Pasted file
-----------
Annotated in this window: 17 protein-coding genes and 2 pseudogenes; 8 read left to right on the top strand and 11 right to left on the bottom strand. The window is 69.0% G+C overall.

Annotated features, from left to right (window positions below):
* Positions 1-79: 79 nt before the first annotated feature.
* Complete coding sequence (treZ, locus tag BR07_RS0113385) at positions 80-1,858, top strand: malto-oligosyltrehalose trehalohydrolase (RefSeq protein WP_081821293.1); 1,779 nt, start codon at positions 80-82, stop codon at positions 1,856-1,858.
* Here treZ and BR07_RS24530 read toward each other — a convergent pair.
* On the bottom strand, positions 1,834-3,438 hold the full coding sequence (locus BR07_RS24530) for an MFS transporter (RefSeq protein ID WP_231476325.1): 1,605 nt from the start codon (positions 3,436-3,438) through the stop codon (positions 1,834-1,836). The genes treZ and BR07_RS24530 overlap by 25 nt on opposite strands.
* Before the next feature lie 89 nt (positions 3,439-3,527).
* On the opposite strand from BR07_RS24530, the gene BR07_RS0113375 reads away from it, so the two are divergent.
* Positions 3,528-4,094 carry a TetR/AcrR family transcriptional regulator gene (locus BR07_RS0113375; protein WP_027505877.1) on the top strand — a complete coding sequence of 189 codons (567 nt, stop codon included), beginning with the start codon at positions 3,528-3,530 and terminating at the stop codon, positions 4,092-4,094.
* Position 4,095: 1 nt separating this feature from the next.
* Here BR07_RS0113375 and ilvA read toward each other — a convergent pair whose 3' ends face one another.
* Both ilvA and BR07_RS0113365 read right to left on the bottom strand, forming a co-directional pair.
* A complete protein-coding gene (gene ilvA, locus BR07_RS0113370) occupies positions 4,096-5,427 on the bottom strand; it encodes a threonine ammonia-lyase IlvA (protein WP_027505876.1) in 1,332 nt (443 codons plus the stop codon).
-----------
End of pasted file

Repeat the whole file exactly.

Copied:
Annotated in this window: 17 protein-coding genes and 2 pseudogenes; 8 read left to right on the top strand and 11 right to left on the bottom strand. The window is 69.0% G+C overall.

Annotated features, from left to right (window positions below):
* Positions 1-79: 79 nt before the first annotated feature.
* Complete coding sequence (treZ, locus tag BR07_RS0113385) at positions 80-1,858, top strand: malto-oligosyltrehalose trehalohydrolase (RefSeq protein WP_081821293.1); 1,779 nt, start codon at positions 80-82, stop codon at positions 1,856-1,858.
* Here treZ and BR07_RS24530 read toward each other — a convergent pair.
* On the bottom strand, positions 1,834-3,438 hold the full coding sequence (locus BR07_RS24530) for an MFS transporter (RefSeq protein ID WP_231476325.1): 1,605 nt from the start codon (positions 3,436-3,438) through the stop codon (positions 1,834-1,836). The genes treZ and BR07_RS24530 overlap by 25 nt on opposite strands.
* Before the next feature lie 89 nt (positions 3,439-3,527).
* On the opposite strand from BR07_RS24530, the gene BR07_RS0113375 reads away from it, so the two are divergent.
* Positions 3,528-4,094 carry a TetR/AcrR family transcriptional regulator gene (locus BR07_RS0113375; protein WP_027505877.1) on the top strand — a complete coding sequence of 189 codons (567 nt, stop codon included), beginning with the start codon at positions 3,528-3,530 and terminating at the stop codon, positions 4,092-4,094.
* Position 4,095: 1 nt separating this feature from the next.
* Here BR07_RS0113375 and ilvA read toward each other — a convergent pair whose 3' ends face one another.
* Both ilvA and BR07_RS0113365 read right to left on the bottom strand, forming a co-directional pair.
* A complete protein-coding gene (gene ilvA, locus BR07_RS0113370) occupies positions 4,096-5,427 on the bottom strand; it encodes a threonine ammonia-lyase IlvA (protein WP_027505876.1) in 1,332 nt (443 codons plus the stop codon).